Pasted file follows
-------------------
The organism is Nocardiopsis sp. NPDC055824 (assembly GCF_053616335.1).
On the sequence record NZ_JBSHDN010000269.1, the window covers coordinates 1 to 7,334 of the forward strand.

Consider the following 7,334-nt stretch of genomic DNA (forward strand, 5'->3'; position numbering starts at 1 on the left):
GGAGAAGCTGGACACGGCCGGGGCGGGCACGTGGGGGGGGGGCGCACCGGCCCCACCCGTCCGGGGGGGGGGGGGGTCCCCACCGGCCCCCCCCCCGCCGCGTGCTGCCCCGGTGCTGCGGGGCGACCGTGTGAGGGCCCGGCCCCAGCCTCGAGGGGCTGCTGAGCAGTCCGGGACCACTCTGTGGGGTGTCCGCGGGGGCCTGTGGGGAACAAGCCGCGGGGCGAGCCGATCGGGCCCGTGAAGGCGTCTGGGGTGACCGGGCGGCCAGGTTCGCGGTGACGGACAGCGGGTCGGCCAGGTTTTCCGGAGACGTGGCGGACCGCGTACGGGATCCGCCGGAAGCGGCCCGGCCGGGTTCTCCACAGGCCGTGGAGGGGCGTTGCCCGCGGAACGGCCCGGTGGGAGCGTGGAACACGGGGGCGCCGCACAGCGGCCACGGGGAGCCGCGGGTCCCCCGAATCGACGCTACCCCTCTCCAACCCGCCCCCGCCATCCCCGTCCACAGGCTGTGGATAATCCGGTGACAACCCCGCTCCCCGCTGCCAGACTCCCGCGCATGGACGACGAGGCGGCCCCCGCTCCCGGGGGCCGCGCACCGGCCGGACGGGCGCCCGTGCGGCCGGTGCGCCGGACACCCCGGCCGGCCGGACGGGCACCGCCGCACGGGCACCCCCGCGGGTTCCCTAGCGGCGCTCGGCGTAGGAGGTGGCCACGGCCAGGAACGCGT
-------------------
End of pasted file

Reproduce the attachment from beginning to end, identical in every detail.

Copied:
The organism is Nocardiopsis sp. NPDC055824 (assembly GCF_053616335.1).
On the sequence record NZ_JBSHDN010000269.1, the window covers coordinates 1 to 7,334 of the forward strand.

Consider the following 7,334-nt stretch of genomic DNA (forward strand, 5'->3'; position numbering starts at 1 on the left):
GGAGAAGCTGGACACGGCCGGGGCGGGCACGTGGGGGGGGGGCGCACCGGCCCCACCCGTCCGGGGGGGGGGGGGGTCCCCACCGGCCCCCCCCCCGCCGCGTGCTGCCCCGGTGCTGCGGGGCGACCGTGTGAGGGCCCGGCCCCAGCCTCGAGGGGCTGCTGAGCAGTCCGGGACCACTCTGTGGGGTGTCCGCGGGGGCCTGTGGGGAACAAGCCGCGGGGCGAGCCGATCGGGCCCGTGAAGGCGTCTGGGGTGACCGGGCGGCCAGGTTCGCGGTGACGGACAGCGGGTCGGCCAGGTTTTCCGGAGACGTGGCGGACCGCGTACGGGATCCGCCGGAAGCGGCCCGGCCGGGTTCTCCACAGGCCGTGGAGGGGCGTTGCCCGCGGAACGGCCCGGTGGGAGCGTGGAACACGGGGGCGCCGCACAGCGGCCACGGGGAGCCGCGGGTCCCCCGAATCGACGCTACCCCTCTCCAACCCGCCCCCGCCATCCCCGTCCACAGGCTGTGGATAATCCGGTGACAACCCCGCTCCCCGCTGCCAGACTCCCGCGCATGGACGACGAGGCGGCCCCCGCTCCCGGGGGCCGCGCACCGGCCGGACGGGCGCCCGTGCGGCCGGTGCGCCGGACACCCCGGCCGGCCGGACGGGCACCGCCGCACGGGCACCCCCGCGGGTTCCCTAGCGGCGCTCGGCGTAGGAGGTGGCCACGGCCAGGAACGCGT